Common Oncology Enforcement Issues

  1. Employees knowingly submitted false records to Medicare and Medicaid to increase revenue
  2. Claims submitted for services performed without required physician supervision
  3. Offering unnecessary treatments and services to patients
  4. Recruitment and treatment of terminal patients that should have been referred to hospice care
  5. Re-treatment of patients in excess of prescribed dosage limits
  6. Claims for services when physician reviews had not taken place
  7. Claims where treatment occurred without prior required IGRT scan
  8. Physicians allowed registered nurses to fill out prescriptions for medications
  9. Offering inducements (“kickbacks”) to patients by waiving their co-pays
  10. Conducting not necessary fluorescence in situ hybridization (FISH) tests for bladder cancer
  11. Filing payment claims for GAMMA functions by improperly trained physicians and staff
  12. Seeking payments for tests whose results doctors had not reviewed
  13. Billing E&M services on the same day as a related procedure
  14. Double and over-billing Medicare for services that lacked supporting documentation
  15. Improperly billing for radiation treatment without proper physician supervision
  16. Submitting false claims for magnetic resonance imaging (MRI) services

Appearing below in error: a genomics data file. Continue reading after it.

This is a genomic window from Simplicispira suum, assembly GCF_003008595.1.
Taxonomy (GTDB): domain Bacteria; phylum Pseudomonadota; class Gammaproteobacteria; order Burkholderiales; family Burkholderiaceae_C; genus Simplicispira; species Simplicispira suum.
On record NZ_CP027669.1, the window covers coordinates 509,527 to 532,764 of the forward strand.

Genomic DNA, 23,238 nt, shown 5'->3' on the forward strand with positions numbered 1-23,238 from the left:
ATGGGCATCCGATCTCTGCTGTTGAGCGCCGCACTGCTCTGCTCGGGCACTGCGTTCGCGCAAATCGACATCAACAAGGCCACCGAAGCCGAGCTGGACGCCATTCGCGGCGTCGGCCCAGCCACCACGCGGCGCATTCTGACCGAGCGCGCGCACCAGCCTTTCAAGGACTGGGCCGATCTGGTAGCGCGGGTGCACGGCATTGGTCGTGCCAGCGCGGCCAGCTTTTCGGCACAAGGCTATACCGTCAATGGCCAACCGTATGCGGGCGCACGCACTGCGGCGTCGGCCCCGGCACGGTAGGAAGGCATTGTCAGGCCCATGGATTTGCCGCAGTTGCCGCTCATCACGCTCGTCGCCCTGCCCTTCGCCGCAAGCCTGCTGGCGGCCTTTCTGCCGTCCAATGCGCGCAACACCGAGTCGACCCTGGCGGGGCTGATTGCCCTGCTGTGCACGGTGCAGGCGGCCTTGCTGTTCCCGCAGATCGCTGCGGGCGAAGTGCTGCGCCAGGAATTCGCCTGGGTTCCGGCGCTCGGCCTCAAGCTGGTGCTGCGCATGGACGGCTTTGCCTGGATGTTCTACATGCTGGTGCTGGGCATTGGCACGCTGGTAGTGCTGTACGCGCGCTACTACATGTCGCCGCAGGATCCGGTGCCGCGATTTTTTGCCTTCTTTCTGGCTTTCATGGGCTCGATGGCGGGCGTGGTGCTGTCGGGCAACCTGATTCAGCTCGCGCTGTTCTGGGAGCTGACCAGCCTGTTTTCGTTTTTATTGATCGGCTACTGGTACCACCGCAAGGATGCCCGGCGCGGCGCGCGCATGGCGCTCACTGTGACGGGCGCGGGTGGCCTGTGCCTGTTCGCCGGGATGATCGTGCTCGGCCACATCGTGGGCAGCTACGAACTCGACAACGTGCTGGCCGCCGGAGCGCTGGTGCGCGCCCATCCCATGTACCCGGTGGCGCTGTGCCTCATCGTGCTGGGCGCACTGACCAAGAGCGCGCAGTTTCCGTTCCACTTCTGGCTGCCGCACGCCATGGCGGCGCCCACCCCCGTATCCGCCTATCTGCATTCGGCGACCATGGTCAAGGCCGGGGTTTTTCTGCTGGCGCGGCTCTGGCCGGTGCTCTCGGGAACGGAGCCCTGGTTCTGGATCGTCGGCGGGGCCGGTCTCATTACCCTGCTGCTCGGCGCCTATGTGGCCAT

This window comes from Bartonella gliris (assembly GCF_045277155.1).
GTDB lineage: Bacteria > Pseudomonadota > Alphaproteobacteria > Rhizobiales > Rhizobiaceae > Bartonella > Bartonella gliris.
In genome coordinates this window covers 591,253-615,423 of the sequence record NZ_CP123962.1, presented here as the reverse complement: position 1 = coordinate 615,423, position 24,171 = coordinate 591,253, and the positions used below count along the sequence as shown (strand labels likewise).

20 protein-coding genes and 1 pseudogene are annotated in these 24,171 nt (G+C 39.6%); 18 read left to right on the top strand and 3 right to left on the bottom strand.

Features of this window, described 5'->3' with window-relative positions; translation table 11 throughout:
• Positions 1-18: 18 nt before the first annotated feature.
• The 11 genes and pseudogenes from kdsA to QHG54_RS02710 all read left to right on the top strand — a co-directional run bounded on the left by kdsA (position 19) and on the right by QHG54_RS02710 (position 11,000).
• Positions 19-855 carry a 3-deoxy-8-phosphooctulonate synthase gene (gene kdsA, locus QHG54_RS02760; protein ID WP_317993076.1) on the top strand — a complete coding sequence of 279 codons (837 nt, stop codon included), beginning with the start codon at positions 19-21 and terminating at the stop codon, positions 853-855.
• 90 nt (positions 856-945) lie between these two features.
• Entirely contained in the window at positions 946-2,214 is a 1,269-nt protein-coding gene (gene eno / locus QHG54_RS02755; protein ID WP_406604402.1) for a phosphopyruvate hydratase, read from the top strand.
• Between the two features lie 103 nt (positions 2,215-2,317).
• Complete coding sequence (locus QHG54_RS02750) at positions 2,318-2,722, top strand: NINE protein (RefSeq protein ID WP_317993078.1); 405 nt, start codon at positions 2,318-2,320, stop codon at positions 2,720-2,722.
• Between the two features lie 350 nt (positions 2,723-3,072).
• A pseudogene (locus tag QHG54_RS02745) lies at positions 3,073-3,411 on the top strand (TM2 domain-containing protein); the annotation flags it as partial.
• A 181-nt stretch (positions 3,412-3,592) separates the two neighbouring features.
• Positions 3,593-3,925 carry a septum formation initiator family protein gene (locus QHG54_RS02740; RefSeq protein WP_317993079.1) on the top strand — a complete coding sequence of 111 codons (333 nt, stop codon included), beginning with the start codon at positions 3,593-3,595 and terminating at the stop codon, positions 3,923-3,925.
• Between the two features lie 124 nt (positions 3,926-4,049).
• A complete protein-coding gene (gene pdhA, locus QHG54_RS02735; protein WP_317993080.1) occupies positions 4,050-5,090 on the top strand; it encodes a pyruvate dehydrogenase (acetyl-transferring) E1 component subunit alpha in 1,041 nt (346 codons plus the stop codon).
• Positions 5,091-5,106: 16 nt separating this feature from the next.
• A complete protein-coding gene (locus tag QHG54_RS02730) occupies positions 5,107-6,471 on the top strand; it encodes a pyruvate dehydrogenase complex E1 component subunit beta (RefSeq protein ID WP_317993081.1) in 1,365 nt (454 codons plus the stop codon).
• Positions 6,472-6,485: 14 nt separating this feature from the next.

17. Billing for services that were not documented in the patients’ medical records
  18. Billing twice for the same services
  19. Misrepresentation of the level of a service provided to increase reimbursement
  20. Routinely waived patient copayments as an inducement, then billing Medicare for them.
  21. Claims for services not performed, medically necessary, and/or properly documented
  22. Claims for services rendered to patients referred by physicians benefiting from referral
  23. Purchasing cancer treatments from unlicensed sources for oncology practice
  24. Diluting patients’ chemotherapy treatments and delivering in a manner designed to extend period of treatment time
  25. Claims for medically unnecessary or properly documented intensity-modulated radiation therapy (IMRT)
  26. Unsupported add-on claims for “special treatment procedures” and “specialty physics consults”
  27. Violating the Stark Laws and Anti-Kickback statute by rewarding referring physicians